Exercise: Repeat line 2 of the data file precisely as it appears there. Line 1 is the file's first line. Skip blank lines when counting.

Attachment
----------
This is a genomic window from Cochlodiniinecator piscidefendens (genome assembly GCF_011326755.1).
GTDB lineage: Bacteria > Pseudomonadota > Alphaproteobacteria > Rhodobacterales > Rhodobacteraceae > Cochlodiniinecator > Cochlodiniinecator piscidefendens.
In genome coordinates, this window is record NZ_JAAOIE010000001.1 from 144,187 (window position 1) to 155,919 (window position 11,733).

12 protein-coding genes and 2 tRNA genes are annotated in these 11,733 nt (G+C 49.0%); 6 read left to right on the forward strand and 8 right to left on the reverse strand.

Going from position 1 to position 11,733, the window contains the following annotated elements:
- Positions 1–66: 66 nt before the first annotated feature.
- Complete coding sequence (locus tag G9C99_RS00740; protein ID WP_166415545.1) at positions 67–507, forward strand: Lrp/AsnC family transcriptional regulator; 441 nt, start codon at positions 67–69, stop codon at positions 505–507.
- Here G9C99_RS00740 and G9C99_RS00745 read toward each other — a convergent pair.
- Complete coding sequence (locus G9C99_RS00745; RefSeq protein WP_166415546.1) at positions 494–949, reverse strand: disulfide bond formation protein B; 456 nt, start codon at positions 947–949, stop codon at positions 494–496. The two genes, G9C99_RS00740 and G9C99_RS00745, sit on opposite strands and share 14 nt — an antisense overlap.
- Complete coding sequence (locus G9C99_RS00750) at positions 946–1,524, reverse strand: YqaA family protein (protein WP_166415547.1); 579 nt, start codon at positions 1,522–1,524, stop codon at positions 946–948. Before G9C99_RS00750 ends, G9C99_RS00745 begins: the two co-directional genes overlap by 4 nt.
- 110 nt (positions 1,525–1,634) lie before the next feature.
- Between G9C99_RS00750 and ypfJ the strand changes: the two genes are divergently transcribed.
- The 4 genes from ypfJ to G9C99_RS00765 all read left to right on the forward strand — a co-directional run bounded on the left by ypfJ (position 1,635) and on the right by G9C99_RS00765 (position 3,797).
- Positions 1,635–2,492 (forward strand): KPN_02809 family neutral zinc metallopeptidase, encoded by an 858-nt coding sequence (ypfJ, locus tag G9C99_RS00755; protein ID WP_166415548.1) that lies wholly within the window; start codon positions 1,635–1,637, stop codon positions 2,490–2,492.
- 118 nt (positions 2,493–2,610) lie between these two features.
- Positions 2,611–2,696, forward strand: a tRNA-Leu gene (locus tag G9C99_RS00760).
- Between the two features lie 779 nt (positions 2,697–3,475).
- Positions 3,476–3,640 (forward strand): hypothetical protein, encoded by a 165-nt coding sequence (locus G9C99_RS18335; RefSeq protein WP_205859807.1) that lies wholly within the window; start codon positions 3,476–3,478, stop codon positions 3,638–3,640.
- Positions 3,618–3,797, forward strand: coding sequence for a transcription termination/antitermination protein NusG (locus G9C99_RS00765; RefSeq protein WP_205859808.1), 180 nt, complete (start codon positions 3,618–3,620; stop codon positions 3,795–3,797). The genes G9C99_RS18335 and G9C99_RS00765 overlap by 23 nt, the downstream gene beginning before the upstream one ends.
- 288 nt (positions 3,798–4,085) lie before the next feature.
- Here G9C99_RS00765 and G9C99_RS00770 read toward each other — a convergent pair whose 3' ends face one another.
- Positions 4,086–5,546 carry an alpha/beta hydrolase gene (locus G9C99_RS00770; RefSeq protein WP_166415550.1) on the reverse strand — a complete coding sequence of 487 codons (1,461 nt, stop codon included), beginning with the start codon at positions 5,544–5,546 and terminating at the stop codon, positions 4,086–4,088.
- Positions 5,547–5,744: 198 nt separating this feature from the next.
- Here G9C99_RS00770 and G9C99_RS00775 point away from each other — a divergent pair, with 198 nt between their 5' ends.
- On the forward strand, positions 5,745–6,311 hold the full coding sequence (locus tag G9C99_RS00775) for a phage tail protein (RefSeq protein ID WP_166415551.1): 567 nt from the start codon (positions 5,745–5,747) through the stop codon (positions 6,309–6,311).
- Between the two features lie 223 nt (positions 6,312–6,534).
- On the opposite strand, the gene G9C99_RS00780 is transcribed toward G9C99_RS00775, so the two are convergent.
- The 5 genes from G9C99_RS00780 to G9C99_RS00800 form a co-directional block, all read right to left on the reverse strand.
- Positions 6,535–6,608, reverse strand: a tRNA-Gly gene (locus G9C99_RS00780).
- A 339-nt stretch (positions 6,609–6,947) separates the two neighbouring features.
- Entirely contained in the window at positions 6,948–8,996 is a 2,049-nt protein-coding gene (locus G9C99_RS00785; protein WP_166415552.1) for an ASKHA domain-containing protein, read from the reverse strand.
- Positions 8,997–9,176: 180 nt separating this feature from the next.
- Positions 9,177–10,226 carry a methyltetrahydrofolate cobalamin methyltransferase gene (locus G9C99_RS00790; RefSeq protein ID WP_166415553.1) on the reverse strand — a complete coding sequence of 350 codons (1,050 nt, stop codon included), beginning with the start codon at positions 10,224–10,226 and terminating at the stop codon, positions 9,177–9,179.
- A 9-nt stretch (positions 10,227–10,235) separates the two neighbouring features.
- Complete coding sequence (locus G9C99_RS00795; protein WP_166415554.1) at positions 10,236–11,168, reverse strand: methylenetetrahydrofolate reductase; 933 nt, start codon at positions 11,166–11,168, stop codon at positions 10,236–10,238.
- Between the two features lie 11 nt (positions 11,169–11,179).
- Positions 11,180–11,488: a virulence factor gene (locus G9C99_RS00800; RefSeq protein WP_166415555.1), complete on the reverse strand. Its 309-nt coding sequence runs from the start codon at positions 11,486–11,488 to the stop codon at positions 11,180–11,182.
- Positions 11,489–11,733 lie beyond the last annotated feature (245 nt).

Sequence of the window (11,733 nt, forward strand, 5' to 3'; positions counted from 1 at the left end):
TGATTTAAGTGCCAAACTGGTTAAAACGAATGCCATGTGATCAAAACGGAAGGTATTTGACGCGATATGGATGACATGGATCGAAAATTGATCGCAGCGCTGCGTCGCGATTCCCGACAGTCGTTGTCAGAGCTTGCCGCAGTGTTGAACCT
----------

GTDB lineage: Bacteria > Pseudomonadota > Alphaproteobacteria > Rhodobacterales > Rhodobacteraceae > Cochlodiniinecator > Cochlodiniinecator piscidefendens.